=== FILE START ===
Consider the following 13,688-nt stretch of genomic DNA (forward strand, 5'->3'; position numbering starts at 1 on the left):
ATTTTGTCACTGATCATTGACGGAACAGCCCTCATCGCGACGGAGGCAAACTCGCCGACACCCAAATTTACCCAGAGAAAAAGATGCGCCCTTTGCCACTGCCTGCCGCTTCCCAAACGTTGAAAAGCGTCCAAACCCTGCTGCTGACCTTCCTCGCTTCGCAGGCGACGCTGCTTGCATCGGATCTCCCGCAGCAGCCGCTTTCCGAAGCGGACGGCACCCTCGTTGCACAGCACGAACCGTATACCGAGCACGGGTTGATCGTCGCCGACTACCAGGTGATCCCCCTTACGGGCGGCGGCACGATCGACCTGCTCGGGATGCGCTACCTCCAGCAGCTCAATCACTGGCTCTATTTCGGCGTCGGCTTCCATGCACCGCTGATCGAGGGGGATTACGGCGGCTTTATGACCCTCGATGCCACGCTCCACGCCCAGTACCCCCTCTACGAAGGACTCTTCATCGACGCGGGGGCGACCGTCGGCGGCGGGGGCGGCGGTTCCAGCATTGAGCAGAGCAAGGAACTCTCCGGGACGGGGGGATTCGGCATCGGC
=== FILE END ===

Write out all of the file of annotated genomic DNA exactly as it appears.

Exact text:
Consider the following 13,688-nt stretch of genomic DNA (forward strand, 5'->3'; position numbering starts at 1 on the left):
ATTTTGTCACTGATCATTGACGGAACAGCCCTCATCGCGACGGAGGCAAACTCGCCGACACCCAAATTTACCCAGAGAAAAAGATGCGCCCTTTGCCACTGCCTGCCGCTTCCCAAACGTTGAAAAGCGTCCAAACCCTGCTGCTGACCTTCCTCGCTTCGCAGGCGACGCTGCTTGCATCGGATCTCCCGCAGCAGCCGCTTTCCGAAGCGGACGGCACCCTCGTTGCACAGCACGAACCGTATACCGAGCACGGGTTGATCGTCGCCGACTACCAGGTGATCCCCCTTACGGGCGGCGGCACGATCGACCTGCTCGGGATGCGCTACCTCCAGCAGCTCAATCACTGGCTCTATTTCGGCGTCGGCTTCCATGCACCGCTGATCGAGGGGGATTACGGCGGCTTTATGACCCTCGATGCCACGCTCCACGCCCAGTACCCCCTCTACGAAGGACTCTTCATCGACGCGGGGGCGACCGTCGGCGGCGGGGGCGGCGGTTCCAGCATTGAGCAGAGCAAGGAACTCTCCGGGACGGGGGGATTCGGCATCGGC